The questions before the Court: Must an inventor seeking a patent disclose all possible methods that its creation could be imitated by another skilled person or entity in that field? More broadly, has the Federal Circuit Court essentially made it legally impossible to get a genus patent?
Significance: Because the Federal Circuit Court often has the last word on the scope of patent law (the Supreme Court, of course, can have the last word, but it is very selective in reviewing patent cases), the rulings by that appeals court shape the Patent Act in major ways.
This case, though, takes on a special significance because the outcome could be a make-or-break decision for “genus patents,” which are especially important to pharmaceutical, chemical and biotechnology inventions.
A group of professors of patent law, in a legal brief filed in this case, summed up what they see as its wider importance: “The Federal Circuit now rejects claims as invalid because the genus contains thousands or millions of possible chemicals – unless the patent itself identifies exactly which of these myriad species will work. That is an impossible burden.” The brief went on to say that rival inventors, unless deterred by broad claims, will simply tweak the idea a little and thus avoid infringing on the original.
Monday’s second case: United States v. Hansen The hearing will begin after the patent case finishes; this one is scheduled for one hour.
Background: For more than two centuries – since 1801 – it has been understood as a legal norm that one commits a crime by inducing or soliciting someone else to break the law. This case provides a basic test of whether, because encouraging a crime involves speech or communications, it is protected by the First Amendment.
Although the First Amendment has long been accepted as a legal shield for robust and even harmful expression, there is a separate, long-standing legal tradition that it does not protect the act of enlisting someone else to engage in crime.
In this case, the Justice Department is asking the Court to rescue a 71-year-old criminal law that bans smuggling of foreign individuals into the U.S., which has been ruled unconstitutional twice by a federal appeals court, based on the First Amendment.
First passed in 1952, the law makes it a crime for anyone to “encourage or induce” a person from another country to come to this country illegally – or, to urge a foreigner already in the U.S. to remain illegally. The penalty upon conviction is greater if the crime is done for commercial gain.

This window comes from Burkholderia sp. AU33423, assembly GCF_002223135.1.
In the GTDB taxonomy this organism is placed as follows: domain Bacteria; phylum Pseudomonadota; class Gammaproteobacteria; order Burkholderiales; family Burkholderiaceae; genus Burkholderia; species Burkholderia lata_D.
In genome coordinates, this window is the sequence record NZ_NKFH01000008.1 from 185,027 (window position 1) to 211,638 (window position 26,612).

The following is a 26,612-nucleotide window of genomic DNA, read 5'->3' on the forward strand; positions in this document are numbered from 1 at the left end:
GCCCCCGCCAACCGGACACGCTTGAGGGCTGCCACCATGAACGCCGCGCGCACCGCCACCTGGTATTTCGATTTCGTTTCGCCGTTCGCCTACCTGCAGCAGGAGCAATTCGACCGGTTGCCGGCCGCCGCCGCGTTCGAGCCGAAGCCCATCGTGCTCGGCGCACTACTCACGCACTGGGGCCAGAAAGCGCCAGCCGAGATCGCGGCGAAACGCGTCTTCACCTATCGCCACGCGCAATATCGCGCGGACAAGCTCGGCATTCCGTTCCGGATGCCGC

The Supreme Court had agreed three years ago to review a prior appeals court decision nullifying that provision, but that case ended because of a procedural flaw. The Court agreed again in the current term to consider the constitutionality issue after the same appeals court took that position in a new case.
Facts of this case: This case involves a Californian, Helaman Hansen, who operated a Sacramento organization named Americans Helping America Chamber of Commerce. He was charged with two counts of violating the 1952 law, based on government claims that he tried to encourage 471 foreign nationals to come to or remain in the U.S. illegally, in the hopes of becoming U.S. citizens – which they did not achieve.
Hansen was accused of charging individuals as much as $10,000 to take part in a plan to obtain adult sponsorship for them so they could enter or remain and become citizens.
In striking down his conviction, the federal appeals court applied what is called the “doctrine of overbreadth” – a First Amendment principle that a law that has a negative impact on free speech is invalid, if that impact is broader than necessary to protect the government’s policy goal – in this case, preventing alien smuggling.
The question before the Court: Is the 1952 law against alien smuggling unconstitutional because it punishes the use of speech or communication to encourage illegal entry or residence in the U.S.?
Significance: Although the outcome of this case will be important to government efforts to deal with alien smuggling, the constitutional principle at stake is considerably broader. Many laws, federal and state, make it a crime to encourage others to commit crimes – for example, a whole series of crimes against group conspiracies and many crimes of “aiding and abetting” others in criminal conduct. Perhaps most of those could be affected by what the Supreme Court decides here.
When the Court ended its review of the earlier case, because of a procedural defect, it did comment that the doctrine applied by the appeals court to strike down the smuggling law was “strong medicine” that should not be used casually.
The outcome of this case is probably predictable – overturning the lower court and saving the law. The defense lawyers for the man involved have attempted to head that off, by focusing on the fact that the doctrine was applied in this case only in the specific situation in which the punishment was significantly harsher because he allegedly took his actions for commercial gain. That, they contend, meant a significantly greater harm to his First Amendment rights.
On Tuesday, the Court will hold two hearings on issues of criminal law: one will attempt to clarify where federal trials may be held, and the other is a test of when multiple prison sentences may be stacked on top of each other – that is, to be served consecutively rather than joined for serving together.